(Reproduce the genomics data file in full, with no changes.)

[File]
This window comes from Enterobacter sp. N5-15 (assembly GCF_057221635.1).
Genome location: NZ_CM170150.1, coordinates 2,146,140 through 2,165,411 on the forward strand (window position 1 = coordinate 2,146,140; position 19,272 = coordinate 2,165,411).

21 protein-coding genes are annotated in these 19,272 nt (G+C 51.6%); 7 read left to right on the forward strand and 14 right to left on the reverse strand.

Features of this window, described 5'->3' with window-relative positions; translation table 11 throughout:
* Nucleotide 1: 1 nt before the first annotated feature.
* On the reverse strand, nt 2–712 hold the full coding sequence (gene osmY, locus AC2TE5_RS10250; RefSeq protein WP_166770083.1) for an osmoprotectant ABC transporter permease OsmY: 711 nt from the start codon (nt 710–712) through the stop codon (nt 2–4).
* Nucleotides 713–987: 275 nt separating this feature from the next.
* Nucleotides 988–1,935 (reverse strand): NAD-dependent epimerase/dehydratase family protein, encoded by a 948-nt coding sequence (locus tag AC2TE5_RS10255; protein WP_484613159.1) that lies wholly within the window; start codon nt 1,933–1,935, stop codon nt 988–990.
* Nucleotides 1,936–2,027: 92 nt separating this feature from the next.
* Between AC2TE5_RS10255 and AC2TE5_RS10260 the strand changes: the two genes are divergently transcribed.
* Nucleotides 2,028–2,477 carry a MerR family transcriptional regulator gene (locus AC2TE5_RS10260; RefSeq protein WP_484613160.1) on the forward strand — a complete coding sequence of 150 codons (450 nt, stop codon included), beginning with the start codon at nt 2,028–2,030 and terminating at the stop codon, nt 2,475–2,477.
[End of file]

This window comes from Enterobacter sp. N5-15 (assembly GCF_057221635.1).
Genome location: NZ_CM170150.1, coordinates 2,146,140 through 2,165,411 on the forward strand (window position 1 = coordinate 2,146,140; position 19,272 = coordinate 2,165,411).

21 protein-coding genes are annotated in these 19,272 nt (G+C 51.6%); 7 read left to right on the forward strand and 14 right to left on the reverse strand.

Features of this window, described 5'->3' with window-relative positions; translation table 11 throughout:
* Nucleotide 1: 1 nt before the first annotated feature.
* On the reverse strand, nt 2–712 hold the full coding sequence (gene osmY, locus AC2TE5_RS10250; RefSeq protein WP_166770083.1) for an osmoprotectant ABC transporter permease OsmY: 711 nt from the start codon (nt 710–712) through the stop codon (nt 2–4).
* Nucleotides 713–987: 275 nt separating this feature from the next.
* Nucleotides 988–1,935 (reverse strand): NAD-dependent epimerase/dehydratase family protein, encoded by a 948-nt coding sequence (locus tag AC2TE5_RS10255; protein WP_484613159.1) that lies wholly within the window; start codon nt 1,933–1,935, stop codon nt 988–990.
* Nucleotides 1,936–2,027: 92 nt separating this feature from the next.
* Between AC2TE5_RS10255 and AC2TE5_RS10260 the strand changes: the two genes are divergently transcribed.
* Nucleotides 2,028–2,477 carry a MerR family transcriptional regulator gene (locus AC2TE5_RS10260; RefSeq protein WP_484613160.1) on the forward strand — a complete coding sequence of 150 codons (450 nt, stop codon included), beginning with the start codon at nt 2,028–2,030 and terminating at the stop codon, nt 2,475–2,477.